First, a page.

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Outgassing is an alternative name for sublimation, the process of a solid material turning into a gas due to insufficient pressure (at a given temperature) to fully maintain its solid state.[1] In the aerospace industry, organic materials are especially prone to this phenomenon.[2]


  • An outgassing material is being eroded[1], which can decrease the life expectancy of spacecraft components.
  • An outgassing material may condense on other spacecraft surfaces, which can impair sensor performance or change the conductivity near or on sensitive electronics.[1]


  • Use materials with a low tendency to outgas, such as Teflon[3].
  • Cooling a material reduces outgassing.
  • Keeping a material under higher external pressure reduces outgassing.
  • Components can be treated according to NASA's thermal-vacuum bakeout process. (In essence, this means that they are allowed to outgas under slowly increasing temperature. The material will then be less prone to future outgassing withing this temperature range.) It is important that components be baked out separately before being integrated, otherwise they may contaminate each other in the very ways we are trying to avoid.[1]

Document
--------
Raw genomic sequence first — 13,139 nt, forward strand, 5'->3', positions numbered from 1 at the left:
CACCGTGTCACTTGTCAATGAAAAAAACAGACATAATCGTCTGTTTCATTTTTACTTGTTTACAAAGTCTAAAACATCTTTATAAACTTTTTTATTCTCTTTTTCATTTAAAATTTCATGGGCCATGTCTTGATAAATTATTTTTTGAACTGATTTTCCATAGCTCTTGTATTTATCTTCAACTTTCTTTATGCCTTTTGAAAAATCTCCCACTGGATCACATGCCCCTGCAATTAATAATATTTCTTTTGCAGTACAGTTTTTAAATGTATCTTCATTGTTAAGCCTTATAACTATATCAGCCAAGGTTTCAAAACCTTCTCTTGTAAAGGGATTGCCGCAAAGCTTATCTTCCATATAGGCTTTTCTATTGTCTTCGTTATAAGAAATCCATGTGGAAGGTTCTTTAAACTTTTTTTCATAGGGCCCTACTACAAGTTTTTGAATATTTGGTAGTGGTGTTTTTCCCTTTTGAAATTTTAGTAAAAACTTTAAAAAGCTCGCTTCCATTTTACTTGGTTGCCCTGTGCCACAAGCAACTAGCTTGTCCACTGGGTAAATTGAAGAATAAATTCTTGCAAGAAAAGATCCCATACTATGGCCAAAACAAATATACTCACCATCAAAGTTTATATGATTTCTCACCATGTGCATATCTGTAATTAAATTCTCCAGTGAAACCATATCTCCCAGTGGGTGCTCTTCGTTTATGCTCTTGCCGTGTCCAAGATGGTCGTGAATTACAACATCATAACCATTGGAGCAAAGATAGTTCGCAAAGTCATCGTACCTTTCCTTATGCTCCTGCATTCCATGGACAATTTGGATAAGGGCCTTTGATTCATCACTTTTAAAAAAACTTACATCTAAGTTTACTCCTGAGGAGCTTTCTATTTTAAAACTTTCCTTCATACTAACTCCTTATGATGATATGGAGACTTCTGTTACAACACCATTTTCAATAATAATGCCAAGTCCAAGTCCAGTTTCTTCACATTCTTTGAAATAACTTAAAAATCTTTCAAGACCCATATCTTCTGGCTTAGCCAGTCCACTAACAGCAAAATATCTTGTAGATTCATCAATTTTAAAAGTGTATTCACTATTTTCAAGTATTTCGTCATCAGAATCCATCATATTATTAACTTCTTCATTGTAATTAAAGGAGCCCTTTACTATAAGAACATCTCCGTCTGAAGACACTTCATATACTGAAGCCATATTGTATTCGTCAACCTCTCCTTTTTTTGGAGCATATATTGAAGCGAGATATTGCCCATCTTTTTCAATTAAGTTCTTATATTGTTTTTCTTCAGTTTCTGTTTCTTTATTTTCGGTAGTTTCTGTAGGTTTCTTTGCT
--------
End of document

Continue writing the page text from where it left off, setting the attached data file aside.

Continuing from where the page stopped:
Open issues

The Martian atmosphere has a pressure significantly lower than the +/- 250 torr used in some thermal vacuum chambers for DIY satellite building[1]. While the temperature is lower, this would seem to indicate that many common materials are not sufficiently vacuum-safe to be used on Mars without treatment.

What degree of outgassing that could be expected on Mars, for materials and equipment produced in a colony?


  1. 1.0 1.1 1.2 1.3 1.4 S. Antunes - Surviving orbit the DIY way: Testing the limits your satellite can and must match 2012. ISBN 978-1-449-31062-2 pp. 10, 30, 38.
  2. W.K. Tobiska - The space environment in J.R. Wertz, D.F. Everett & J.J. Puschell, eds. Space mission engineering: The new SMAD. 2011. ISBN 978-1-881883-15-9 p. 127.
  3. S. Antunes - DIY satellite platforms: Building a space-ready general base picosatellite for any mission 2012. ISBN 978-1-449-31060-8 p. 29